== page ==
I went to an antique camera show the other day, and the room full of film cameras and lenses got me thinking about my own photographic journey. Now I watch enough reality television to know that everything is a journey these days. But I’m not talking about the journey from obscurity to 15 minutes of fame. For me, like many photographers, the journey was from film to digital, from black-and-white to color, from 35 mm to medium format, and from darkroom to pixels.
As a kid I had a Kodak Instamatic camera with those fabulous flash cubes, and I didn’t get my first single-lens reflex camera until I was in high school. It was an off brand — a Bell & Howell body with a Canon lens — and I eventually replaced it with a Pentax K-1000.
My technique improved over the years, and I learned my way around a black-and-white darkroom. Now and then a photo from those early years showed hints of what I now recognize as my style. But my work wasn’t consistent and many of those early photos were forgettable.
Flash forward to the mid-1990s when I took a few classes and had my first solo show at a branch of the Cambridge Public Library. Still black-and-white, still darkroom, still 35mm.
And then I discovered color. I had always avoided color darkroom. Too complicated. Too expensive. And there was something pure about black-and-white photographs, with their reliance on form and composition without the distraction of color.
But along came Photoshop, which opened up the world of digital printing. I was still shooting film, although I had upgraded to a Nikon FM2, and I started scanning slides and negatives into digital files. One of those early shots came to define my photographic identity. A photo of some nickel slot machines at the Luxor Casino in Las Vegas, then decorated in an ancient-Egypt-meets-bordello theme. I dubbed the photo “Red Nickel,” and the name stuck.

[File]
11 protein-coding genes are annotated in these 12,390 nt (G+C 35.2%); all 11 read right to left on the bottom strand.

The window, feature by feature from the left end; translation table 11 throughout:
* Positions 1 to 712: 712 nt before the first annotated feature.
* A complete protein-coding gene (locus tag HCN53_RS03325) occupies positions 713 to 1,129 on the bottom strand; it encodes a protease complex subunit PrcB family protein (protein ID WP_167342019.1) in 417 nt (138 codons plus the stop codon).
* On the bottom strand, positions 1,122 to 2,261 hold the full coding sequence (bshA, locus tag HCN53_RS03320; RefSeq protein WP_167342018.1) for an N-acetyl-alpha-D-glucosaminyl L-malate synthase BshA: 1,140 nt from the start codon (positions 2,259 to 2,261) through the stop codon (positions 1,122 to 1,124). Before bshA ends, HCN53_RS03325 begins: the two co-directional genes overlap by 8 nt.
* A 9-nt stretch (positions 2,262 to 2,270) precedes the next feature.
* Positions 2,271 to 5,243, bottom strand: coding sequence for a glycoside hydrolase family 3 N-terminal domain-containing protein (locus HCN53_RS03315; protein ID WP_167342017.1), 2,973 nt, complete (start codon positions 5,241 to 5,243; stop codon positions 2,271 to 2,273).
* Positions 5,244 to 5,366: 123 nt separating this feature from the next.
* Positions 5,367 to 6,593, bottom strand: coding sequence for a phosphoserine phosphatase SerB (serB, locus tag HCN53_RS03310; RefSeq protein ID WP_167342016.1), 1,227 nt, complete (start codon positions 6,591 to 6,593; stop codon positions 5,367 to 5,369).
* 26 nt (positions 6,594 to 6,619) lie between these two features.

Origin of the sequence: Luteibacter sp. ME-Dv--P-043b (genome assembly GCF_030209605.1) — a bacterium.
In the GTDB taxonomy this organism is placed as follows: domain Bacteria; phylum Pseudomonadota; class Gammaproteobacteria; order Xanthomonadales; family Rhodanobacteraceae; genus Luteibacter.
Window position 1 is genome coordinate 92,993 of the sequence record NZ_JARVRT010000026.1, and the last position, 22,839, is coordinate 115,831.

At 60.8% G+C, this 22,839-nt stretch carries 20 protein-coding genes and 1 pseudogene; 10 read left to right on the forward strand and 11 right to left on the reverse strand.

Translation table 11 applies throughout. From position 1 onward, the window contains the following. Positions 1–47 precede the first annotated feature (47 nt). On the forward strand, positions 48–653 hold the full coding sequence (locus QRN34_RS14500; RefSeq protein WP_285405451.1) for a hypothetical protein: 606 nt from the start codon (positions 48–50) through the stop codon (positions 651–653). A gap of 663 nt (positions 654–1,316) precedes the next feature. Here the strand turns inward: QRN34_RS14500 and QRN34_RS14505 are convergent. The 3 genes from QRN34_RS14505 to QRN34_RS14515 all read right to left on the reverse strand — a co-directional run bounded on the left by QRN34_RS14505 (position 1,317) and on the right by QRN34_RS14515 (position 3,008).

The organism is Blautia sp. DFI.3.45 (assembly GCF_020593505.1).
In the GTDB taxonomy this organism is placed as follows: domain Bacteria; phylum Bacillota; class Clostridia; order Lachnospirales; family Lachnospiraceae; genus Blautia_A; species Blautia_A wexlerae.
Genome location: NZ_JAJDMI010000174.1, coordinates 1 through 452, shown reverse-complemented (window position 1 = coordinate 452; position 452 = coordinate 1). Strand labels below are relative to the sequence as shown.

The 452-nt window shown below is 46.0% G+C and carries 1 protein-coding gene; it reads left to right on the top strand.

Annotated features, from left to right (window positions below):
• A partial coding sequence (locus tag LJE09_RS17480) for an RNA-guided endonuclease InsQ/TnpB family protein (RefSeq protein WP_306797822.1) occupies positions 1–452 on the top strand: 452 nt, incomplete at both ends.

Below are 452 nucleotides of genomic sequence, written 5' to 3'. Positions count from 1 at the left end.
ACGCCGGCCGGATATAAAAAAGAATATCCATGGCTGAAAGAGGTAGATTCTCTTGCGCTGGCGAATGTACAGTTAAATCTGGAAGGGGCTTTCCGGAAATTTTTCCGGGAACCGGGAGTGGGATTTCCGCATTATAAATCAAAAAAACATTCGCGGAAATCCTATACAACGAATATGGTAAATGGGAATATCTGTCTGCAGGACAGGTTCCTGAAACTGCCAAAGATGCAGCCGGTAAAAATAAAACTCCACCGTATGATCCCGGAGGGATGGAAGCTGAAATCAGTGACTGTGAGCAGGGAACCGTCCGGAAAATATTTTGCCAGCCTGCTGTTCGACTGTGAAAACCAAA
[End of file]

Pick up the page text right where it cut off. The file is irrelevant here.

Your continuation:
A few years later I took a class called Photography Atelier (then at Lesley University and now at the Griffin Museum of Photography) with the late Holly Smith Pedlosky. An early assignment was to pick up a thread from an abandoned piece of work. So I found my old Holga camera, which I had set aside 10 years earlier because of some bad karma better not discussed here, and bought a few rolls medium-format film.
Instant connection. A shot from my first test roll ended up in a juried show, and over the next few years I built up a portfolio of work that focused on mass transit, bridges, and neon signs. I loved shooting square images and the Holga required just the right combination of skill, experience, and luck to keep me engaged.
I could have happily stayed in Holga-land forever had I not run into some problems. First, my medium-format film scanner no longer worked with my new laptop (epic fail, Nikon). And, second, I began to research photo workshops in exotic locations and virtually every program was organized around digital photography.
So two years ago I took a deep breath and bought a digital camera. A sweet Leica point-and-shoot. No heavy interchangeable lenses. Small enough to fit in my purse. RAW files and square format. And it inspired a whole new body of work.
I never thought I’d be here but, despite a few twinges of guilt, I’m glad I arrived. As for my Holga? Let’s just say we’re on a break.